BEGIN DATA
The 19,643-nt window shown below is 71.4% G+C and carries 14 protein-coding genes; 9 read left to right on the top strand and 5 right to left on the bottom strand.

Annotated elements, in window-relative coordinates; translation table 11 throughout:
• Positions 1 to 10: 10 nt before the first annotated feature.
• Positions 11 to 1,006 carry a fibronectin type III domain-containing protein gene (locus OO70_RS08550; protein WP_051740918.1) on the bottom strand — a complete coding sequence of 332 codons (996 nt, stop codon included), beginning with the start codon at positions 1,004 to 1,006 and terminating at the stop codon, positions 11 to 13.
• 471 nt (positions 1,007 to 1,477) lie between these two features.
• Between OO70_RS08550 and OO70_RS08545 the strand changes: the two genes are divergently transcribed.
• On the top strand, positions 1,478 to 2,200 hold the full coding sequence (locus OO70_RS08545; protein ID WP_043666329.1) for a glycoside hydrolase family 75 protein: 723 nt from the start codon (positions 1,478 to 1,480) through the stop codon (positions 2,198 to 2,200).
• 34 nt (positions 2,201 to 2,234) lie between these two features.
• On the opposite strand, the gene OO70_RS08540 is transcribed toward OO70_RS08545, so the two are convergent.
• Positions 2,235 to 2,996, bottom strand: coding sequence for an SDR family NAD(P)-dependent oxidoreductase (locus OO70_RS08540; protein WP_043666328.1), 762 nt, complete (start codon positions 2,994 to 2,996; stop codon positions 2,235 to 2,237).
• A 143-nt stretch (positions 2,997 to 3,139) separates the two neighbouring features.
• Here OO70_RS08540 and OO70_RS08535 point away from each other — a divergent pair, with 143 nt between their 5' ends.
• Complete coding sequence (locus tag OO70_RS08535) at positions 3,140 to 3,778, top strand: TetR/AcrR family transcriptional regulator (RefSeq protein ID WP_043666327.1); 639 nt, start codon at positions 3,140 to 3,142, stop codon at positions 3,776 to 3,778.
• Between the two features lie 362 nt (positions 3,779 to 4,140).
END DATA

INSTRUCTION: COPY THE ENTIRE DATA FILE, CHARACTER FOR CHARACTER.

The 19,643-nt window shown below is 71.4% G+C and carries 14 protein-coding genes; 9 read left to right on the top strand and 5 right to left on the bottom strand.

Annotated elements, in window-relative coordinates; translation table 11 throughout:
• Positions 1 to 10: 10 nt before the first annotated feature.
• Positions 11 to 1,006 carry a fibronectin type III domain-containing protein gene (locus OO70_RS08550; protein WP_051740918.1) on the bottom strand — a complete coding sequence of 332 codons (996 nt, stop codon included), beginning with the start codon at positions 1,004 to 1,006 and terminating at the stop codon, positions 11 to 13.
• 471 nt (positions 1,007 to 1,477) lie between these two features.
• Between OO70_RS08550 and OO70_RS08545 the strand changes: the two genes are divergently transcribed.
• On the top strand, positions 1,478 to 2,200 hold the full coding sequence (locus OO70_RS08545; protein ID WP_043666329.1) for a glycoside hydrolase family 75 protein: 723 nt from the start codon (positions 1,478 to 1,480) through the stop codon (positions 2,198 to 2,200).
• 34 nt (positions 2,201 to 2,234) lie between these two features.
• On the opposite strand, the gene OO70_RS08540 is transcribed toward OO70_RS08545, so the two are convergent.
• Positions 2,235 to 2,996, bottom strand: coding sequence for an SDR family NAD(P)-dependent oxidoreductase (locus OO70_RS08540; protein WP_043666328.1), 762 nt, complete (start codon positions 2,994 to 2,996; stop codon positions 2,235 to 2,237).
• A 143-nt stretch (positions 2,997 to 3,139) separates the two neighbouring features.
• Here OO70_RS08540 and OO70_RS08535 point away from each other — a divergent pair, with 143 nt between their 5' ends.
• Complete coding sequence (locus tag OO70_RS08535) at positions 3,140 to 3,778, top strand: TetR/AcrR family transcriptional regulator (RefSeq protein ID WP_043666327.1); 639 nt, start codon at positions 3,140 to 3,142, stop codon at positions 3,776 to 3,778.
• Between the two features lie 362 nt (positions 3,779 to 4,140).